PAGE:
There were two different patterns in the XE files. Sometimes the worker threads would acquire the latch, perform one or more I/Os, and release the latch. Otherwise they would acquire the latch and quickly release it without performing any I/Os. Paul Randal recently wrote the following about this latch:

When either a heap or an index is being accessed, internally there’s an object called a HeapDataSetSession or IndexDataSetSession, respectively. When a parallel scan is being performed, the threads doing the actual work of the scan each have a “child” dataset (another instance of the two objects I just described), and the main dataset, which is really controlling the scan, is called the “parent.”

When one of the scan worker threads has exhausted the set of rows it’s supposed to scan, it needs to get a new range by accessing the parent dataset, which means acquiring the ACCESS_METHODS_DATASET_PARENT latch in exclusive mode. While this can seem like a bottleneck, it’s not really, and there’s nothing you can do to stop the threads performing a parallel scan from occasionally showing a LATCH_EX wait for this latch.

At a very high level, I suspect that the fast latch releases (marked in blue in the above picture) occur when the worker thread can acquire an already available range of rows from the parent object. The slow latch releases (marked in red) occur when the worker thread tries to acquire a new range, can’t find one, and has to perform I/Os to add more ranges to the parent object. In both cases the parent object needs to be modified, so an exclusive latch is always taken. I don’t know how it actually works behind the scenes, but the theory matches the observed behavior.

In summary, the query does a parallel scan which is protected by the ACCESS_METHODS_DATASET_PARENT latch. The table getting scanned is hosted on cloud storage with high I/O latency. Latency being high contributes to the exclusive latch on ACCESS_METHODS_DATASET_PARENT getting held for a long time which can block all of the other parallel worker threads from proceeding.

The PREEMPTIVE_HTTP_REQUEST Wait Type

I already have enough information to be confident in a query tuning fix for the stored procedure, but for completeness, I also investigated the PREEMPTIVE_HTTP_REQUEST wait type. I was not able to find any useful documentation for this wait type. The official documentation only says “Internal use only.” Thanks, Microsoft.

A common technique to learn more about undocumented waits is to get callstacks associated with the wait type. I’ve seen the PREEMPTIVE_HTTP_REQUEST wait occur in Azure SQL databases, Azure SQL Managed Instances, and for databases hosted in Azure blob storage. It is possible to get callstacks for managed instances, but it is not possible to translate them because Microsoft does not release public symbols for managed instances. However, the blob storage scenario did allow me to get and translate call stacks for the wait. Below are a few of the stacks that I captured:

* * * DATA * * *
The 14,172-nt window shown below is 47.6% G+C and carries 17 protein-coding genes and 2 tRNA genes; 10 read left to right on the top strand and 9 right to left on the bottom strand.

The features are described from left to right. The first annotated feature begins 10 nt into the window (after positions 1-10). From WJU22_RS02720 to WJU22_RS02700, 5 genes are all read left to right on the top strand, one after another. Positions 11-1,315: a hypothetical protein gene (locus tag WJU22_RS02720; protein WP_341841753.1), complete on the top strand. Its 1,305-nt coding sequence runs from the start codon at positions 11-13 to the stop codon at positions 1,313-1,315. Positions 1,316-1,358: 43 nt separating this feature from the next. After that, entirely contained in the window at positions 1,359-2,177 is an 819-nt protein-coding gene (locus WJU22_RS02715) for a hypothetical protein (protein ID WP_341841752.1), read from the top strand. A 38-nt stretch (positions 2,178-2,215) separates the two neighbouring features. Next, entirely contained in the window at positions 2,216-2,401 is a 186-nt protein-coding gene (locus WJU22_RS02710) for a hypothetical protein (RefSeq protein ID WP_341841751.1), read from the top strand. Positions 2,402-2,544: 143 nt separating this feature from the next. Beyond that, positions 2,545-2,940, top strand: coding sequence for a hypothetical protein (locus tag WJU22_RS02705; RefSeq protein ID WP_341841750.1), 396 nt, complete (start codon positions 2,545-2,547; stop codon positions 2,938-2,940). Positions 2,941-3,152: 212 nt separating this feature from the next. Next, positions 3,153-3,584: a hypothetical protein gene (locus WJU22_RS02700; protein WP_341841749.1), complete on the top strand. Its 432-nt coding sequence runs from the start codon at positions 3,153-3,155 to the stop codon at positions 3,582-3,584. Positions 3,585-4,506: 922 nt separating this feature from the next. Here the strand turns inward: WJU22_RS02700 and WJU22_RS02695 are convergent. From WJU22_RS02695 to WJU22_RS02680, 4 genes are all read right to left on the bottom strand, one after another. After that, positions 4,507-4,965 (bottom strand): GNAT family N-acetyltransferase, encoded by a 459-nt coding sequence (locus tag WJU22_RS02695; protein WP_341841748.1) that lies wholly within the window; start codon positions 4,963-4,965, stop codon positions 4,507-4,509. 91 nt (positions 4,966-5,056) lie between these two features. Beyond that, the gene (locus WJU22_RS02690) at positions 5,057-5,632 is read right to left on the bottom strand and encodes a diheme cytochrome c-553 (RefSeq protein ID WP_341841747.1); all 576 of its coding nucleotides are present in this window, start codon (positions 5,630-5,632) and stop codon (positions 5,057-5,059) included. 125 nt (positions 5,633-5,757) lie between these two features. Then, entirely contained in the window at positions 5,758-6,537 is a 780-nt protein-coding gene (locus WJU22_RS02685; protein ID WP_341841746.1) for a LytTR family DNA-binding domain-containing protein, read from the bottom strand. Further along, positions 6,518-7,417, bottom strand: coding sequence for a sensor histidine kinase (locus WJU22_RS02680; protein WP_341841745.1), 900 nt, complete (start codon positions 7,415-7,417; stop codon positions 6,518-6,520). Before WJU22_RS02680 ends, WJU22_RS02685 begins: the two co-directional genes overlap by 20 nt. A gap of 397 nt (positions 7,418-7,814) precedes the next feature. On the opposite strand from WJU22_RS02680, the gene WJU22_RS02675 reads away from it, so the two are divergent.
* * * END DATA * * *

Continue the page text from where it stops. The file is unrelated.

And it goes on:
Performing I/Os to read data not in the buffer pool:

sqldk!XeSosPkg::wait_info_external::Publish
sqldk!SOS_Task::PushWait
sqlmin!SOS_Task::AutoSwitchPreemptive::AutoSwitchPreemptive
sqlmin!BlobAccess::AsyncHttpIOInternal
sqlmin!BlobAccess::AsyncIOInternal
sqlmin!XFCB2::ScatterReadInternal
sqlmin!FCB::ScatterRead
sqlmin!RecoveryUnit::ScatterRead
sqlmin!BPool::GetFromDisk
sqlmin!BPool::Get
sqlmin!BlobBase::FixNode
sqlmin!BlobManager::LocateBlob
sqlmin!BlobManager::OpenInternal
sqlmin!BlobManager::Open
sqlmin!LockBytesSS::Open
sqlmin!OpenLockBytesNew
sqlmin!OpenIlbssWithSeLobHandleRO
sqlmin!IndexDataSetSession::OpenStreamWithSeLobHandle
sqlmin!RowsetNewSS::OpenWithSeLobHandle
sqlmin!CBlobHandleBaseTableFactory::PilbGet
sqlTsEs!CompareLegacyLobNull
sqlTsEs!CTEsCompare<35,35>::BlCompareXcArgArgImpl
sqlTsEs!CEsExec::GeneralEval4
sqlmin!CQScanStreamAggregateNew::GetRowHelper

Writing LOB data to disk:

sqldk!XeSosPkg::wait_info_external::Publish
sqldk!SOS_Task::PushWait
sqlmin!SOS_Task::AutoSwitchPreemptive::AutoSwitchPreemptive
sqlmin!BlobAccess::AsyncHttpIOInternal
sqlmin!BlobAccess::AsyncIOInternal
sqlmin!XFCB2::ScatterReadInternal
sqlmin!FCB::ScatterRead
sqlmin!RecoveryUnit::ScatterRead
sqlmin!BPool::GetFromDisk
sqlmin!BPool::Get
sqlmin!BlobBase::FixNode
sqlmin!Blob::RWBlob
sqlmin!Blob::RWBlob
sqlmin!Blob::ReadWriteAt
sqlmin!BlobManager::ReadAtInternal
sqlmin!BlobManager::ReadAt
sqlmin!LockBytesSS::ReadAt
sqllang!write_LOB_chunked
sqllang!`anonymous namespace’::TSendRowClassNoCount<7,0>::TSendUnlimitedVartype<0>
sqllang!CTds74::SendRowImpl
sqlTsEs!CEsExec::GeneralEval
sqllang!CXStmtQuery::ErsqExecuteQuery
sqllang!CXStmtSelect::XretExecute
sqllang!CMsqlExecContext::ExecuteStmts<1,1>

Transaction log writes:

sqldk!XeSosPkg::wait_info_external::Publish
sqldk!SOS_Scheduler::UpdateWaitTimeStats
sqldk!SOS_Task::PopWait
sqlmin!SOS_ExternalAutoWait::~SOS_ExternalAutoWait
sqlmin!SOS_Task::AutoSwitchPreemptive::~AutoSwitchPreemptive
sqlmin!BlobAccess::AsyncHttpIOInternal
sqlmin!BlobAccess::AsyncIOInternal
sqlmin!XFCB2::AsyncWriteInternal
sqlmin!FCB::AsyncWrite
sqlmin!SQLServerLogMgr::FlushLCOld
sqlmin!SQLServerLogMgr::LogWriter
sqldk!SOS_Task::Param::Execute
sqldk!SOS_Scheduler::RunTask
sqldk!SOS_Scheduler::ProcessTasks
sqldk!SchedulerManager::WorkerEntryPoint
sqldk!SystemThreadDispatcher::ProcessWorker
sqldk!SchedulerManager::ThreadEntryPoint
KERNEL32.DLL+0x0000000000017974
ntdll.dll+0x000000000006A271